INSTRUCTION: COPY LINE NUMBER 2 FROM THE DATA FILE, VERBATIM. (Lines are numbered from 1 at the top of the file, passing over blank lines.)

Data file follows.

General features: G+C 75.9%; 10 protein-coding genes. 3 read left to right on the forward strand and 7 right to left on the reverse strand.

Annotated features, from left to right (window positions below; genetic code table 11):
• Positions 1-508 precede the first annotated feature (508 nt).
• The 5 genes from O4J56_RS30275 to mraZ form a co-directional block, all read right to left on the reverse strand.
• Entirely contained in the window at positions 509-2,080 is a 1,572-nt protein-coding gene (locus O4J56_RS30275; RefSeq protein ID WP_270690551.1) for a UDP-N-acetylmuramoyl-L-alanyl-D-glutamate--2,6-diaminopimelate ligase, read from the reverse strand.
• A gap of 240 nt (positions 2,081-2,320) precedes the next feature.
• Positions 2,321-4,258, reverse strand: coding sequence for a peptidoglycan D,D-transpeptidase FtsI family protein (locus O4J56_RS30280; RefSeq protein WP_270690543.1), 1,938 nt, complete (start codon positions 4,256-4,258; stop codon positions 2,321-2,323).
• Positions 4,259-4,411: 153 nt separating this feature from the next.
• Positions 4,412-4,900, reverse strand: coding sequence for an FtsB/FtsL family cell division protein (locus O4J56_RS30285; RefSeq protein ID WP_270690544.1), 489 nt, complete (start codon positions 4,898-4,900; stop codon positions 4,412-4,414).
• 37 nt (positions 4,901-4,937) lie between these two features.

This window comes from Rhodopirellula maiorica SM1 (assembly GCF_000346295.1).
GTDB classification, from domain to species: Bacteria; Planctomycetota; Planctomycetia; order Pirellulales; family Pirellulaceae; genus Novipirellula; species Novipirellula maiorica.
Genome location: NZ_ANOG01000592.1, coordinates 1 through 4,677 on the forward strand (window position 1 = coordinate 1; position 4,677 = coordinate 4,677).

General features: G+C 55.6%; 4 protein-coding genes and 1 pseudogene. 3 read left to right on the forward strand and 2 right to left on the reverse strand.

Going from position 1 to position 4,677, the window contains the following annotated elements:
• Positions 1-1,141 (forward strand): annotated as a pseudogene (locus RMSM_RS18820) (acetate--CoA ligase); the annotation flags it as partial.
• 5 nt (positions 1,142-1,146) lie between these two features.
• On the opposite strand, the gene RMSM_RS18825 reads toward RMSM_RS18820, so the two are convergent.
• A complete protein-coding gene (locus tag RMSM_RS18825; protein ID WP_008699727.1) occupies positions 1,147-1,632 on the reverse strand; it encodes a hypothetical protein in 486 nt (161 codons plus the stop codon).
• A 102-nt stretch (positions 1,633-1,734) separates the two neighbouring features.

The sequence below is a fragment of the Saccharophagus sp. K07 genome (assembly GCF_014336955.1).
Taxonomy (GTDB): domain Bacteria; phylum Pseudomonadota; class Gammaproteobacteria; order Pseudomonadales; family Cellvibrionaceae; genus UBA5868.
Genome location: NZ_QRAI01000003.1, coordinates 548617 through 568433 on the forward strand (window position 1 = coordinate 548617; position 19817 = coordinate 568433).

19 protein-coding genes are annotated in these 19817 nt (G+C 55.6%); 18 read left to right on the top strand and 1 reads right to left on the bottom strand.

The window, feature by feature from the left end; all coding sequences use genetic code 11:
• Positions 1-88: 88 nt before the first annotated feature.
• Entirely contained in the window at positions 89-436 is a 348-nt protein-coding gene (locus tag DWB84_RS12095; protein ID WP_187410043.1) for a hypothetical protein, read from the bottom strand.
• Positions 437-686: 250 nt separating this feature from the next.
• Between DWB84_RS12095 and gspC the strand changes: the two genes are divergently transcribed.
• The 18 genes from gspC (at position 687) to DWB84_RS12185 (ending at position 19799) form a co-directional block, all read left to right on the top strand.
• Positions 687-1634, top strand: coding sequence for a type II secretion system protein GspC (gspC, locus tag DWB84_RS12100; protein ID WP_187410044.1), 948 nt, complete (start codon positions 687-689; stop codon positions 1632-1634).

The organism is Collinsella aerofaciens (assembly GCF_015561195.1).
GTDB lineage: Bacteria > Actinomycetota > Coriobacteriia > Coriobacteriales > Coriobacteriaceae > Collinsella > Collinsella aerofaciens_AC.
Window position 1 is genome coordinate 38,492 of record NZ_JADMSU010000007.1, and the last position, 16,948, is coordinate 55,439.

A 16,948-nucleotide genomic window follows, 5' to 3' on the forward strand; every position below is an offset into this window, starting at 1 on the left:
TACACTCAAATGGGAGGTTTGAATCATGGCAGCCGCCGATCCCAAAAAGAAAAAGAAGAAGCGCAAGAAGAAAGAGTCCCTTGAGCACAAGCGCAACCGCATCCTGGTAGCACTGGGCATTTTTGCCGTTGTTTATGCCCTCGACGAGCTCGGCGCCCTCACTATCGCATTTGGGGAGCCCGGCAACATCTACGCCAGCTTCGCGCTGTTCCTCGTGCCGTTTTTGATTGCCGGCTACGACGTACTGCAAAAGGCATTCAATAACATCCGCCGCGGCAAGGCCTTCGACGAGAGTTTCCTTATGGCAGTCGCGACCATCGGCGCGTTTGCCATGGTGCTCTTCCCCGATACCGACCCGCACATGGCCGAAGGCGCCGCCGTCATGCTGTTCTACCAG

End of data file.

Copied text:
Annotated features, from left to right (window positions below; genetic code table 11):